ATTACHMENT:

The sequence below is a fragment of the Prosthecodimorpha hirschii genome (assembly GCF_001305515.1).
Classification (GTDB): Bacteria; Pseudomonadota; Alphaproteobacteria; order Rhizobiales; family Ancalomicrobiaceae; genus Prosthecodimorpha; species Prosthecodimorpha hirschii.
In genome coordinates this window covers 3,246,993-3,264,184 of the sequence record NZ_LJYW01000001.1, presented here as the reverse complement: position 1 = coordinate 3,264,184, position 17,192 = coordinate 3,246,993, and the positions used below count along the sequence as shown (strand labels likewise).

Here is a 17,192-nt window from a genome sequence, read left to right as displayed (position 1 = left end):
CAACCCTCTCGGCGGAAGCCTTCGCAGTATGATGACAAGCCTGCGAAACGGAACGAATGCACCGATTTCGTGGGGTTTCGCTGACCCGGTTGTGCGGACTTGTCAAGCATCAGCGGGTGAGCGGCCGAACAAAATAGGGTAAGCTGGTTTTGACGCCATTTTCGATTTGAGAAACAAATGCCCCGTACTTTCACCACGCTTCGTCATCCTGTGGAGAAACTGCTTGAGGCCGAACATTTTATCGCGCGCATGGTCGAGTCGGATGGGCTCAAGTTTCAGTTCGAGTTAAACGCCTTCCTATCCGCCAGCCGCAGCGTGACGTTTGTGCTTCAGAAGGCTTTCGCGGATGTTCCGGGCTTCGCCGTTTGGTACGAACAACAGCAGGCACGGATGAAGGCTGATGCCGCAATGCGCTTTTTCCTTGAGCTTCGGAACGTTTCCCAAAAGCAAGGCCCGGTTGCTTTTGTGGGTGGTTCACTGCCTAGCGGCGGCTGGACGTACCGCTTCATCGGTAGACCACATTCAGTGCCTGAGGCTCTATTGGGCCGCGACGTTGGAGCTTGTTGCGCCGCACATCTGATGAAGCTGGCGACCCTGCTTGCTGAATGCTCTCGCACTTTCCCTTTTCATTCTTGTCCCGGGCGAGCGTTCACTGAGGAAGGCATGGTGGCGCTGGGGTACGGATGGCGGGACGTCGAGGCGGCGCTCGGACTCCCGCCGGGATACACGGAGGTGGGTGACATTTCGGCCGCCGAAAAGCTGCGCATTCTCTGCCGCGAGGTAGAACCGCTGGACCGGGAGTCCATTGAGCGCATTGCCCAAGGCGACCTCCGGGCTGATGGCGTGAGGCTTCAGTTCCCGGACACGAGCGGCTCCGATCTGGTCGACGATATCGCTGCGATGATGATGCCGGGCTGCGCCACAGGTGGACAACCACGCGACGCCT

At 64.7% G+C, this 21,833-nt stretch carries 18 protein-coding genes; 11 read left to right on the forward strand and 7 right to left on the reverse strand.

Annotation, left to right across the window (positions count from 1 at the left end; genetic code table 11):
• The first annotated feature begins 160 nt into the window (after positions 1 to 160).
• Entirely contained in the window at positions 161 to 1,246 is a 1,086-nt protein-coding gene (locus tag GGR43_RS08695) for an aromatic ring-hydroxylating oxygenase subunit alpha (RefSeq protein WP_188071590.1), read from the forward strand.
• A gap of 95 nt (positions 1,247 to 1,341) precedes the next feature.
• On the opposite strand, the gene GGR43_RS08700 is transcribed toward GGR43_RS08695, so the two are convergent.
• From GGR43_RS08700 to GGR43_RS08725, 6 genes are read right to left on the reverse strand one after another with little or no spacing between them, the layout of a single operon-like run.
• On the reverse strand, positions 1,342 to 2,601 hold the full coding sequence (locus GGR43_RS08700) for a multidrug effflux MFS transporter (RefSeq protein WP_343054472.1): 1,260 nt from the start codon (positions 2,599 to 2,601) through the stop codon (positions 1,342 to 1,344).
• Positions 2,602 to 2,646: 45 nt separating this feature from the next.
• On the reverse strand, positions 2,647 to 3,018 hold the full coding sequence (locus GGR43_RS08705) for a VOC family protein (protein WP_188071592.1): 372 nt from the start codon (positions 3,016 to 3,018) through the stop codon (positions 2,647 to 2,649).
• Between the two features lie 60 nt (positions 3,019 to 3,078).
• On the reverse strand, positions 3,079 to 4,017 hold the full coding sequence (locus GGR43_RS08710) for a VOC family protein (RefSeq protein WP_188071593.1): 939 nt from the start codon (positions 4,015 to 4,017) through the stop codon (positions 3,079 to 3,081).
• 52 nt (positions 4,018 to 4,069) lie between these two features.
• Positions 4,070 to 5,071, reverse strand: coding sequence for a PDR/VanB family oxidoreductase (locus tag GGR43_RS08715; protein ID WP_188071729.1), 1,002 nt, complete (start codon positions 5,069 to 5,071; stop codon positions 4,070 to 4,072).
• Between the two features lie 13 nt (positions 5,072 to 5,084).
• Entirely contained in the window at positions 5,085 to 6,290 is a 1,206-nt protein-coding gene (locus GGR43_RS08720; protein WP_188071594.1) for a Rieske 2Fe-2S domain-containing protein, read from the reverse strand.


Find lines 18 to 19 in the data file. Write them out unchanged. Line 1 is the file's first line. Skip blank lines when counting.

• 52 nt (positions 4,018 to 4,069) lie between these two features.
• Positions 4,070 to 5,071, reverse strand: coding sequence for a PDR/VanB family oxidoreductase (locus tag GGR43_RS08715; protein ID WP_188071729.1), 1,002 nt, complete (start codon positions 5,069 to 5,071; stop codon positions 4,070 to 4,072).